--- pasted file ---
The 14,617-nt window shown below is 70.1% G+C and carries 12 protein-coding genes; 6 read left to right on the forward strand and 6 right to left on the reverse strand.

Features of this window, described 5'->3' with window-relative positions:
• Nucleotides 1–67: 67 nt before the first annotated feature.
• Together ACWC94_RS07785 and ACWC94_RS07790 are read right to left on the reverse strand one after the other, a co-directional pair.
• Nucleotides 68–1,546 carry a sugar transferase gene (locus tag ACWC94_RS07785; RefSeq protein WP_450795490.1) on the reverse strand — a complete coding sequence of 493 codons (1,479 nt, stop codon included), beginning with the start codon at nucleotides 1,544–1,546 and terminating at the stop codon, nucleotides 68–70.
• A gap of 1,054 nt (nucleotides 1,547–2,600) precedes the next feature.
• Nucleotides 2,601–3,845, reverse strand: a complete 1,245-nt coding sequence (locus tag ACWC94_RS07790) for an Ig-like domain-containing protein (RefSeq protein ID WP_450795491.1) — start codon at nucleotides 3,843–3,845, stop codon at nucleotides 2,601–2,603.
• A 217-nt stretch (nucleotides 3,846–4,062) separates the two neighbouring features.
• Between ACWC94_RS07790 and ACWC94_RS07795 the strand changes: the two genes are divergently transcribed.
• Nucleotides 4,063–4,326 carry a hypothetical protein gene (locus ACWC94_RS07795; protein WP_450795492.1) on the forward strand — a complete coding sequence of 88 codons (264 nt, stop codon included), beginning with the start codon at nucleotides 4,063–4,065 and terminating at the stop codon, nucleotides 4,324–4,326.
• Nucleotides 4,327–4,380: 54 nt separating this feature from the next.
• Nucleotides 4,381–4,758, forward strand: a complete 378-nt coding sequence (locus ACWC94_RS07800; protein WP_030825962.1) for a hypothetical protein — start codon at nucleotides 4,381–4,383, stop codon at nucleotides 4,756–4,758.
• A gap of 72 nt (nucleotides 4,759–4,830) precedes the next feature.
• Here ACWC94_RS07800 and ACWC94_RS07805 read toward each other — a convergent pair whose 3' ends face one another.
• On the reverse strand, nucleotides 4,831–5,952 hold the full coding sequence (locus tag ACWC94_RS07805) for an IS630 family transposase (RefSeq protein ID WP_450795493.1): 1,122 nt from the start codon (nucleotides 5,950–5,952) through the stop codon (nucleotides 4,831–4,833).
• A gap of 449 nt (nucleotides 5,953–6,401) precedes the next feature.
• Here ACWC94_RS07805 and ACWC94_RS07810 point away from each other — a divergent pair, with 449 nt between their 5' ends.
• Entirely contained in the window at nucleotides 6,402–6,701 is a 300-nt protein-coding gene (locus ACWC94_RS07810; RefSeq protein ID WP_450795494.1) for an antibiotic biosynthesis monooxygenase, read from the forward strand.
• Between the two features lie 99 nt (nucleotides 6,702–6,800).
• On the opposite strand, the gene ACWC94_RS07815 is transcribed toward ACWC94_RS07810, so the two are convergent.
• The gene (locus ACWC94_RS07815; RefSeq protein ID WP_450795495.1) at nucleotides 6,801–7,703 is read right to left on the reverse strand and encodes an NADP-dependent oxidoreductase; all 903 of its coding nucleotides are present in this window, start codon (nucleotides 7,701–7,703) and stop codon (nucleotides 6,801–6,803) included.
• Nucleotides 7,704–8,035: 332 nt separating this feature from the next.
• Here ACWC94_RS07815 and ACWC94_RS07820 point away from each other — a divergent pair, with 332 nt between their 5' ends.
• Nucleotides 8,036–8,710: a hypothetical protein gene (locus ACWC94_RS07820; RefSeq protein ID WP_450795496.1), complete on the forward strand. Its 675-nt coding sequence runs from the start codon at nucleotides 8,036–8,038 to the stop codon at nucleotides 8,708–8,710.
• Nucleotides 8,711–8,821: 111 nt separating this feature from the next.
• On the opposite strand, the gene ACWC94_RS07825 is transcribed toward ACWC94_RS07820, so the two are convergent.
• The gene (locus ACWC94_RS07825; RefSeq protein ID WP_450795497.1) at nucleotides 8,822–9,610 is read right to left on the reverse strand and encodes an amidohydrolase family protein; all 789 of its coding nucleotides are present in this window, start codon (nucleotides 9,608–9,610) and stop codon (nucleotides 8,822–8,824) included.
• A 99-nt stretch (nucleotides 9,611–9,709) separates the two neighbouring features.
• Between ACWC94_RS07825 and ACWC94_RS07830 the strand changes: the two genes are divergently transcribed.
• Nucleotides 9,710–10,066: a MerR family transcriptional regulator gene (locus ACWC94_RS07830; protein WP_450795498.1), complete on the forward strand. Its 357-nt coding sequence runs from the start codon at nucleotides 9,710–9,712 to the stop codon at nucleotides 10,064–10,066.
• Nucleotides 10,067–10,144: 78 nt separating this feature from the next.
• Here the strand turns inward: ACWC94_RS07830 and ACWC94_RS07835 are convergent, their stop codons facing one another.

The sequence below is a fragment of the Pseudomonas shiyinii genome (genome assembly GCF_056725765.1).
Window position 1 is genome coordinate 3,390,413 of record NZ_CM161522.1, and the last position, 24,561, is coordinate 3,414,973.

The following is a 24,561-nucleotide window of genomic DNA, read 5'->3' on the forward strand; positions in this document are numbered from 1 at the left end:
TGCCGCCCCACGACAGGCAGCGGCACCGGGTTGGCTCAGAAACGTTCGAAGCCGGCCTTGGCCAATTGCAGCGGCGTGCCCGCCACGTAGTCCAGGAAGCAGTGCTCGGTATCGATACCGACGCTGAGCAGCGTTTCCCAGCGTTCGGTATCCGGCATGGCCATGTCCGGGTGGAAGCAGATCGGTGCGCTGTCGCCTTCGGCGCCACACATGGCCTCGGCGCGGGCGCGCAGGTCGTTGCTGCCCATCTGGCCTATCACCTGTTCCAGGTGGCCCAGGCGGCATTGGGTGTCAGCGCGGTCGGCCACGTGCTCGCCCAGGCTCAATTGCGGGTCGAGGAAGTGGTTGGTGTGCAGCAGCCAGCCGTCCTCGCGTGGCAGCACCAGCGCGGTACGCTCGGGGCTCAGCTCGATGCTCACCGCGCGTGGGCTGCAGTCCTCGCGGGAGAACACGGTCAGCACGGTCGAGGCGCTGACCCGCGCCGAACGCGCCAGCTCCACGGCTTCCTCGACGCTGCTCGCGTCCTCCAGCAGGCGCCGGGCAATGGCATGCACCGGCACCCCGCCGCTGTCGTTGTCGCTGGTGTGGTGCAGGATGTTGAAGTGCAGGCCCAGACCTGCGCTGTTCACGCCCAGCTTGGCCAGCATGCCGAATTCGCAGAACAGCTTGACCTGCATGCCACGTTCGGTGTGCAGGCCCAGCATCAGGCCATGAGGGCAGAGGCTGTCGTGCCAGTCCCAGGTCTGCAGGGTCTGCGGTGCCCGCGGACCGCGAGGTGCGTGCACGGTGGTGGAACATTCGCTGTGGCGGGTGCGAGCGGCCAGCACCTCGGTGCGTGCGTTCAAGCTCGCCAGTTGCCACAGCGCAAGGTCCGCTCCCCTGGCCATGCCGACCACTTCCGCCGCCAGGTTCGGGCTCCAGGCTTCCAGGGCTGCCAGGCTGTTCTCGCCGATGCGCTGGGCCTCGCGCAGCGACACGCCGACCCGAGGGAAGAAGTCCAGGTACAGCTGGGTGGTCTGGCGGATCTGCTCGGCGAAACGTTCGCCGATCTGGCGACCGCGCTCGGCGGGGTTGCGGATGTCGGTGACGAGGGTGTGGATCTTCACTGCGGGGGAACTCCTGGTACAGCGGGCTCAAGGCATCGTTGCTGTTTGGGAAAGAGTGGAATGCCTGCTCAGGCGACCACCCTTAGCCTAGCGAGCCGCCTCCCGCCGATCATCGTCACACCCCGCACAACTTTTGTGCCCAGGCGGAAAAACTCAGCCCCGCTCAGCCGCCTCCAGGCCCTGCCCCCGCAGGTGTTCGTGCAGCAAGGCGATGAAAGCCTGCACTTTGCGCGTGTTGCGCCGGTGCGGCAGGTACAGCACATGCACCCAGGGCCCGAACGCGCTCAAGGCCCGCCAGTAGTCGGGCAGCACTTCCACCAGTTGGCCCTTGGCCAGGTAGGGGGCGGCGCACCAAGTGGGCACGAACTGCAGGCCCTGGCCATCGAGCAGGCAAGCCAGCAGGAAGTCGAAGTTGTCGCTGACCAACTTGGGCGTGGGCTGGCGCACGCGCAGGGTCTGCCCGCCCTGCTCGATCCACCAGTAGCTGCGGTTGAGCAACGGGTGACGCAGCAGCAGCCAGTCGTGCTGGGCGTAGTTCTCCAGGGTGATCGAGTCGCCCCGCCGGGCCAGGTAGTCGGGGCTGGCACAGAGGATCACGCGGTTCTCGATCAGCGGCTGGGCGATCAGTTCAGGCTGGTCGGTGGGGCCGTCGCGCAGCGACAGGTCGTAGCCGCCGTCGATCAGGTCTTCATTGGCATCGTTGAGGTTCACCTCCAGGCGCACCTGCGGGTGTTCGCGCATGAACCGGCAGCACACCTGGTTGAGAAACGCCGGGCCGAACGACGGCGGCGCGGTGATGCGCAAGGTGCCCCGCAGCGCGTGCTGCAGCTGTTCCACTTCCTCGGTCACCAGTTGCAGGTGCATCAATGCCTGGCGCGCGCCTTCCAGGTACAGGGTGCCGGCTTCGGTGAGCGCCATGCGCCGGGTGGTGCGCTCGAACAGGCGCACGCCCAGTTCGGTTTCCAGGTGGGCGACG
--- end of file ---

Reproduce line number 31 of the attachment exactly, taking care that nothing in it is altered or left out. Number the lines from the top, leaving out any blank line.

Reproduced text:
• Nucleotides 10,067–10,144: 78 nt separating this feature from the next.